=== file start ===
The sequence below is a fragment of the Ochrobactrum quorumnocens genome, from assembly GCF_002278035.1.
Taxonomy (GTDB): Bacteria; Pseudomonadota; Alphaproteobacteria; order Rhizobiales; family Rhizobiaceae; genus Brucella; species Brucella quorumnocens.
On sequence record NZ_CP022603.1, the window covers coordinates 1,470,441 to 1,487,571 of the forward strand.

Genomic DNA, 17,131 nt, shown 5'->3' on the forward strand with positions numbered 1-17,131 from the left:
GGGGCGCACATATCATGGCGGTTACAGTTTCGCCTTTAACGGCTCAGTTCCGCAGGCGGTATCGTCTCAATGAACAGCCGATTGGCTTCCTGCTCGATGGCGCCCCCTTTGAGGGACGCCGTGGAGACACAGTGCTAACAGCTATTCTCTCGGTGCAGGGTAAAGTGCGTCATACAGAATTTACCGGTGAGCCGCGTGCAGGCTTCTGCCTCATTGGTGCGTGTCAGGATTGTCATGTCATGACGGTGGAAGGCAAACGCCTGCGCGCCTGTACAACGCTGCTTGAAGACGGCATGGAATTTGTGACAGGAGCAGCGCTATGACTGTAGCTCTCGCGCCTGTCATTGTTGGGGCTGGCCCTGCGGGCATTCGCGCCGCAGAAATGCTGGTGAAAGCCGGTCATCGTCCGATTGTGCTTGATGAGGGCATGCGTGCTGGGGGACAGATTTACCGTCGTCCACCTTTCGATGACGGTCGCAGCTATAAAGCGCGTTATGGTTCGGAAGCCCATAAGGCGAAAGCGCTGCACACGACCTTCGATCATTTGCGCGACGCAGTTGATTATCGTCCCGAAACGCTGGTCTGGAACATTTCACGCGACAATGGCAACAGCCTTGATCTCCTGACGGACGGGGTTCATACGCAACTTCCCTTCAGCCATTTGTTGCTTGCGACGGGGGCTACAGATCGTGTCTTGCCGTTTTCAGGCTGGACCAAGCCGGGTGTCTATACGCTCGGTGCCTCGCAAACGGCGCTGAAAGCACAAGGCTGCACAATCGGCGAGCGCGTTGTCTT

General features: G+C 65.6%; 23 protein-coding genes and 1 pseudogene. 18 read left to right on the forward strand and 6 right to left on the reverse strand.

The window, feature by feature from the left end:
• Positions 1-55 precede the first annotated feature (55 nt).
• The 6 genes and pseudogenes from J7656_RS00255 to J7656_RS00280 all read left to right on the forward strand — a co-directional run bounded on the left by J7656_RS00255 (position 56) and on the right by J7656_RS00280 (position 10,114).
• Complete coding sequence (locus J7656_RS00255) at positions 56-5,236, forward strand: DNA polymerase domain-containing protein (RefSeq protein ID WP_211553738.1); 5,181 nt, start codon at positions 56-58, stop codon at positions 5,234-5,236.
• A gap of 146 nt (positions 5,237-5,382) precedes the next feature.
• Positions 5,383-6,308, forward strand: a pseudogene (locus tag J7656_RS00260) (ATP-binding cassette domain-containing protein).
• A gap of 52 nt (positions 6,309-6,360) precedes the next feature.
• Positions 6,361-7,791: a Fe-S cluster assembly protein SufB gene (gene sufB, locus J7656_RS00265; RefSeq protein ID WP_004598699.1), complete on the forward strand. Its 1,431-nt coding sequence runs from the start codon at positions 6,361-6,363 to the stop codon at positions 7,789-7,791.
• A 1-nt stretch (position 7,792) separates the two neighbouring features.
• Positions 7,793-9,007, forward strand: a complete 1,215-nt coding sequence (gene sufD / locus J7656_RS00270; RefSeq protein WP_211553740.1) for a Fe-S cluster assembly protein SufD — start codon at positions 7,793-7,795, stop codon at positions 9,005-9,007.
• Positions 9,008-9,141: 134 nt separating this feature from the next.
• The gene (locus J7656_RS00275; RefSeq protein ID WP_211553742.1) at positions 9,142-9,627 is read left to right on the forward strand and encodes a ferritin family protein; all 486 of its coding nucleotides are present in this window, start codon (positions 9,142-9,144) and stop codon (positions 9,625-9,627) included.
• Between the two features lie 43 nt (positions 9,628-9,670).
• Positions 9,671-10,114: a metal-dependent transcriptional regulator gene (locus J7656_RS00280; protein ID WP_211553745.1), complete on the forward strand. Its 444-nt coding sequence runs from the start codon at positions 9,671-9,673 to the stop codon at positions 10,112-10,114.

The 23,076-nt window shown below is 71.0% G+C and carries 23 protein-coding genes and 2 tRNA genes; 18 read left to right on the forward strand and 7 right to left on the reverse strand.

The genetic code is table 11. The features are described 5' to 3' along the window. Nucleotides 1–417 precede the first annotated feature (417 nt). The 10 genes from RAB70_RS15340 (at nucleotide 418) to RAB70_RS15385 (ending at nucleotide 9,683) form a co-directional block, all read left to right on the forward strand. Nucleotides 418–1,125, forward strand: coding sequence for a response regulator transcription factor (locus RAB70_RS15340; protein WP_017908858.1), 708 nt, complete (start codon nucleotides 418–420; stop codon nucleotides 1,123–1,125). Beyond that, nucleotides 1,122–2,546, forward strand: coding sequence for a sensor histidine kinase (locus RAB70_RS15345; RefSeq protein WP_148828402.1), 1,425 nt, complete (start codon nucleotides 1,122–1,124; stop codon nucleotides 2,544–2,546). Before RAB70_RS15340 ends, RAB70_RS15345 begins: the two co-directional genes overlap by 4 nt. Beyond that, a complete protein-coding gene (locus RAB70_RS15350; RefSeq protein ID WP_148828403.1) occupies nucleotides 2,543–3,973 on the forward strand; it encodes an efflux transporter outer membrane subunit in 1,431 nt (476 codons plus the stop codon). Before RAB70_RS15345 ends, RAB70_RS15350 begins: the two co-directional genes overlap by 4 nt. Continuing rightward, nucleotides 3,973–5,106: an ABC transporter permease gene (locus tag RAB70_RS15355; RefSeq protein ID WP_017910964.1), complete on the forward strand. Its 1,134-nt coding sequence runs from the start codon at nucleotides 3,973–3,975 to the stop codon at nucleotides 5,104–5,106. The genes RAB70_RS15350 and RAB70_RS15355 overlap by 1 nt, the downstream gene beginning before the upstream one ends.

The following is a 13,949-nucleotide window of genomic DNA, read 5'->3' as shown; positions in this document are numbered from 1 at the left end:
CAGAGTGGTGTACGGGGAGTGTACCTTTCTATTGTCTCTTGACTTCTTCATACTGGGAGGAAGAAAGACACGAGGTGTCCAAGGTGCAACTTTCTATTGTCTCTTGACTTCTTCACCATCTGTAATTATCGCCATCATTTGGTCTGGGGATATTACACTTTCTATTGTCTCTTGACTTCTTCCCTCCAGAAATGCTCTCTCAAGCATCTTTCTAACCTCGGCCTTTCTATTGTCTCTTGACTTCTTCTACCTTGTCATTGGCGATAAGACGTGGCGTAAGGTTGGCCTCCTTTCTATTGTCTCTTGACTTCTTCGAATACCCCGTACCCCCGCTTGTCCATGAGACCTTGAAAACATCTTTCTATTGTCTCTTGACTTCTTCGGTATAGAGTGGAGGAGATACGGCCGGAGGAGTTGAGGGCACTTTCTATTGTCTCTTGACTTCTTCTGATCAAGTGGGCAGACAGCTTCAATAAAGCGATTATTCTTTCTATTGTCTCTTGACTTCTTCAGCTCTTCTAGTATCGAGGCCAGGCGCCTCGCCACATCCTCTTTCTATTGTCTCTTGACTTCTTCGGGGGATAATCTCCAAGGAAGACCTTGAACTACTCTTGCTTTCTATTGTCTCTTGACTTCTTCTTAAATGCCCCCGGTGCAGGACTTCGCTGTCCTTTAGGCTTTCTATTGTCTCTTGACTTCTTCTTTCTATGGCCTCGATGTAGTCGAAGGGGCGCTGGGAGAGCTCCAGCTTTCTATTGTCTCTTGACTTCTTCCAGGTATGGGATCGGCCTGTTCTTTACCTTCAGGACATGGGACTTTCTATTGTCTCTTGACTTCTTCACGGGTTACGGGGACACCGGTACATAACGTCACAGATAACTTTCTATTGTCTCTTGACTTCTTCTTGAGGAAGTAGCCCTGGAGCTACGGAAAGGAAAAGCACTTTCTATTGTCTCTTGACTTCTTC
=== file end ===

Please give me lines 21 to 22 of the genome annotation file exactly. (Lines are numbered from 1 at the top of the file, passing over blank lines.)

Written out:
The 23,076-nt window shown below is 71.0% G+C and carries 23 protein-coding genes and 2 tRNA genes; 18 read left to right on the forward strand and 7 right to left on the reverse strand.

The genetic code is table 11. The features are described 5' to 3' along the window. Nucleotides 1–417 precede the first annotated feature (417 nt). The 10 genes from RAB70_RS15340 (at nucleotide 418) to RAB70_RS15385 (ending at nucleotide 9,683) form a co-directional block, all read left to right on the forward strand. Nucleotides 418–1,125, forward strand: coding sequence for a response regulator transcription factor (locus RAB70_RS15340; protein WP_017908858.1), 708 nt, complete (start codon nucleotides 418–420; stop codon nucleotides 1,123–1,125). Beyond that, nucleotides 1,122–2,546, forward strand: coding sequence for a sensor histidine kinase (locus RAB70_RS15345; RefSeq protein WP_148828402.1), 1,425 nt, complete (start codon nucleotides 1,122–1,124; stop codon nucleotides 2,544–2,546). Before RAB70_RS15340 ends, RAB70_RS15345 begins: the two co-directional genes overlap by 4 nt. Beyond that, a complete protein-coding gene (locus RAB70_RS15350; RefSeq protein ID WP_148828403.1) occupies nucleotides 2,543–3,973 on the forward strand; it encodes an efflux transporter outer membrane subunit in 1,431 nt (476 codons plus the stop codon). Before RAB70_RS15345 ends, RAB70_RS15350 begins: the two co-directional genes overlap by 4 nt. Continuing rightward, nucleotides 3,973–5,106: an ABC transporter permease gene (locus tag RAB70_RS15355; RefSeq protein ID WP_017910964.1), complete on the forward strand. Its 1,134-nt coding sequence runs from the start codon at nucleotides 3,973–3,975 to the stop codon at nucleotides 5,104–5,106. The genes RAB70_RS15350 and RAB70_RS15355 overlap by 1 nt, the downstream gene beginning before the upstream one ends.